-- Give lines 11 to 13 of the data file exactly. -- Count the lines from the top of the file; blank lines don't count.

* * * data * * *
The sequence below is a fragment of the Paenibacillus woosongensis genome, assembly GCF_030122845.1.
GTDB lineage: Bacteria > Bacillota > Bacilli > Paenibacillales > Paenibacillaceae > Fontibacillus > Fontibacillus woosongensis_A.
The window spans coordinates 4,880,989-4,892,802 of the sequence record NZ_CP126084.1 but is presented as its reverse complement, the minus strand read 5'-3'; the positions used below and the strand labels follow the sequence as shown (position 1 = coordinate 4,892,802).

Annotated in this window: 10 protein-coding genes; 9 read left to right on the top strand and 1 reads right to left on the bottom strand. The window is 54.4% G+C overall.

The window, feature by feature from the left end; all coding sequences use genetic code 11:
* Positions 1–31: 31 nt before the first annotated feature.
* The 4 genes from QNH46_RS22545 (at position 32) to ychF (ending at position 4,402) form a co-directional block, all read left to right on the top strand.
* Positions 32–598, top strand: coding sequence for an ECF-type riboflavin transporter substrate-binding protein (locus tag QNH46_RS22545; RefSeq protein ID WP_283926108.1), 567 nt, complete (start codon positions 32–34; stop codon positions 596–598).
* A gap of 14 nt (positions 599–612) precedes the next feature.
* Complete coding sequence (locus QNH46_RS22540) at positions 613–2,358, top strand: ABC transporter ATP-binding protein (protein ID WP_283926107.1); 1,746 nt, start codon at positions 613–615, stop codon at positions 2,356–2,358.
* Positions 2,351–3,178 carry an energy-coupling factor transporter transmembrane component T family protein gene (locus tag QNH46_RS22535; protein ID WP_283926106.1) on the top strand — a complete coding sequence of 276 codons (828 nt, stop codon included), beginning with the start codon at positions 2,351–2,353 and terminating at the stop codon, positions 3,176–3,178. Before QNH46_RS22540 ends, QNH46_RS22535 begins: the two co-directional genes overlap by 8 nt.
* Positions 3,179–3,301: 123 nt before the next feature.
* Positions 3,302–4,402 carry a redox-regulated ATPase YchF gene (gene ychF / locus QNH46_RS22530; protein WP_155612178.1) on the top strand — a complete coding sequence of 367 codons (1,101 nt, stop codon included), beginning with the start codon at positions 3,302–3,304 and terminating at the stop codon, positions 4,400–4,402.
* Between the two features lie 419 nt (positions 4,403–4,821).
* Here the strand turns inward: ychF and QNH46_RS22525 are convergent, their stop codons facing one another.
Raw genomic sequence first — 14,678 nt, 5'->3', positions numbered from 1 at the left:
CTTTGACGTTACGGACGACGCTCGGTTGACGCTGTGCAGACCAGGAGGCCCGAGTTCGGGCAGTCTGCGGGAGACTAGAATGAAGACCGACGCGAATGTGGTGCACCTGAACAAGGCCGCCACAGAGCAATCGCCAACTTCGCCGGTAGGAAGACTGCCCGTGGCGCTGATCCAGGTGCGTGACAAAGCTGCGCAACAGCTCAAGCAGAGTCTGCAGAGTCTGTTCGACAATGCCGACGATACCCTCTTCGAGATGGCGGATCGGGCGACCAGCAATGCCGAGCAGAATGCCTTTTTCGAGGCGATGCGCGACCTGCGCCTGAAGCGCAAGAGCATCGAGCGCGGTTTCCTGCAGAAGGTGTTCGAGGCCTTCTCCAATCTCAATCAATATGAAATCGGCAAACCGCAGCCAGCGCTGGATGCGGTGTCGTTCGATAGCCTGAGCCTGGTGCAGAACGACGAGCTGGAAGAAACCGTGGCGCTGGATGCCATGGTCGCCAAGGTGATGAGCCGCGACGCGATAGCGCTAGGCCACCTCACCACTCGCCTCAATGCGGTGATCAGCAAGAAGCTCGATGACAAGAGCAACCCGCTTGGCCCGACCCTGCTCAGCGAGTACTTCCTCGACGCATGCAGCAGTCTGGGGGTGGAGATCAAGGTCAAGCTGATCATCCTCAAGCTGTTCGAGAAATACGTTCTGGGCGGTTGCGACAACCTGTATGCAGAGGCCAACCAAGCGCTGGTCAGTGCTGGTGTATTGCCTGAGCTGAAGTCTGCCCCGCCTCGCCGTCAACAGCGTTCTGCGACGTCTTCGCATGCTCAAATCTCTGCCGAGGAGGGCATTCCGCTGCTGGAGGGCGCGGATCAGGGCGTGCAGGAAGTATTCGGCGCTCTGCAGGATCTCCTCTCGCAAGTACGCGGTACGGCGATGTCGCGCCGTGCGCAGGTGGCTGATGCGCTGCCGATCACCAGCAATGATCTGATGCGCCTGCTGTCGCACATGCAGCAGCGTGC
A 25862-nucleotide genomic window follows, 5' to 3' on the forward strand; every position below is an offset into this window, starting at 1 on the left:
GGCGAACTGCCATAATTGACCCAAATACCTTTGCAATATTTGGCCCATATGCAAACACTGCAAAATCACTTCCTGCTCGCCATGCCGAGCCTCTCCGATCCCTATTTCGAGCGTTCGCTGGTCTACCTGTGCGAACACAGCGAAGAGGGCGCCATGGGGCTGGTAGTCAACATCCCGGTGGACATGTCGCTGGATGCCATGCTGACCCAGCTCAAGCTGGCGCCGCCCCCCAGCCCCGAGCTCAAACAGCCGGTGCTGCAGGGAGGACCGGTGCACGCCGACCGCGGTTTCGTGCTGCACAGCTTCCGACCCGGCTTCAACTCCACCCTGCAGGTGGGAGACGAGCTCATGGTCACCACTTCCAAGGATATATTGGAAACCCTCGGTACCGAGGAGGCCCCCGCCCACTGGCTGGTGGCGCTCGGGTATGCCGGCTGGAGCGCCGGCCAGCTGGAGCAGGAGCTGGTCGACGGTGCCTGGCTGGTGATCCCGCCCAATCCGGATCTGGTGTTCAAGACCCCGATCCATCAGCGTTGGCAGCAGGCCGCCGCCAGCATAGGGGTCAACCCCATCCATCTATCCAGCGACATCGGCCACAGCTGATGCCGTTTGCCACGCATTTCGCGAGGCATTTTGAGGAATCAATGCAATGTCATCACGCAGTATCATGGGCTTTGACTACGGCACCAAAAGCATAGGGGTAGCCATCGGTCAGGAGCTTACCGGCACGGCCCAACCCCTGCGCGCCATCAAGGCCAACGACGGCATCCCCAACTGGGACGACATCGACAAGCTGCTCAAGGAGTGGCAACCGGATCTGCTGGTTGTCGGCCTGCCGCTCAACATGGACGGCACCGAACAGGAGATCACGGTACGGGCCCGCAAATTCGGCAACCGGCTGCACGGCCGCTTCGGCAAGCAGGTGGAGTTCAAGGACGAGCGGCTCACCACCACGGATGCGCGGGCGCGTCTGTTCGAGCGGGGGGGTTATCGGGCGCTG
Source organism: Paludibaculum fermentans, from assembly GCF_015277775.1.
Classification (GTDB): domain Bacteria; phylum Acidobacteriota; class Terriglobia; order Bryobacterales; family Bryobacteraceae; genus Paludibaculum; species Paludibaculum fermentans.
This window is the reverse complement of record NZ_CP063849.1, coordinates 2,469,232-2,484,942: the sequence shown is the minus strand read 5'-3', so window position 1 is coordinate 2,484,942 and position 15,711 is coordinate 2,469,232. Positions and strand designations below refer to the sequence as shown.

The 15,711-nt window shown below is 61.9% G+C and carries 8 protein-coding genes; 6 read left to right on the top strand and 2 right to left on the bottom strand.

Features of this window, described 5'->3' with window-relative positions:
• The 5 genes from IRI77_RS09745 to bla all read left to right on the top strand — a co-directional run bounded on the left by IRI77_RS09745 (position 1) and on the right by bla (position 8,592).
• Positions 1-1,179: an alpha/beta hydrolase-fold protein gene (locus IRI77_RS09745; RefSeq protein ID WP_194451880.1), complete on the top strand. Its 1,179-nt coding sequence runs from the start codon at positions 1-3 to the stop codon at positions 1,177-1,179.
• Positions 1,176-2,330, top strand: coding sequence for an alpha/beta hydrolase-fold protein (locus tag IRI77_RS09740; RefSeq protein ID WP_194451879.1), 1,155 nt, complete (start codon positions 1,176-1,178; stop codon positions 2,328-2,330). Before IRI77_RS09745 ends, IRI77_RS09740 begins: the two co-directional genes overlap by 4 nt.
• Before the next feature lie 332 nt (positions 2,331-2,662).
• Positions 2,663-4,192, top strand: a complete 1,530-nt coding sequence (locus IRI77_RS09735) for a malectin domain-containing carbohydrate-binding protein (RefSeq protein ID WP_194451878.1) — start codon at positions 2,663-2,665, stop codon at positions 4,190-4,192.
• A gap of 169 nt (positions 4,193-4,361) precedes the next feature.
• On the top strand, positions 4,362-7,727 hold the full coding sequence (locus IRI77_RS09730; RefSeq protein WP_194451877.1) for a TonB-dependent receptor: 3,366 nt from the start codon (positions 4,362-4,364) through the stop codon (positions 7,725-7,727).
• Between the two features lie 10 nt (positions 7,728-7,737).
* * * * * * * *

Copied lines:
* Positions 2,351–3,178 carry an energy-coupling factor transporter transmembrane component T family protein gene (locus tag QNH46_RS22535; protein ID WP_283926106.1) on the top strand — a complete coding sequence of 276 codons (828 nt, stop codon included), beginning with the start codon at positions 2,351–2,353 and terminating at the stop codon, positions 3,176–3,178. Before QNH46_RS22540 ends, QNH46_RS22535 begins: the two co-directional genes overlap by 8 nt.
* Positions 3,179–3,301: 123 nt before the next feature.
* Positions 3,302–4,402 carry a redox-regulated ATPase YchF gene (gene ychF / locus QNH46_RS22530; protein WP_155612178.1) on the top strand — a complete coding sequence of 367 codons (1,101 nt, stop codon included), beginning with the start codon at positions 3,302–3,304 and terminating at the stop codon, positions 4,400–4,402.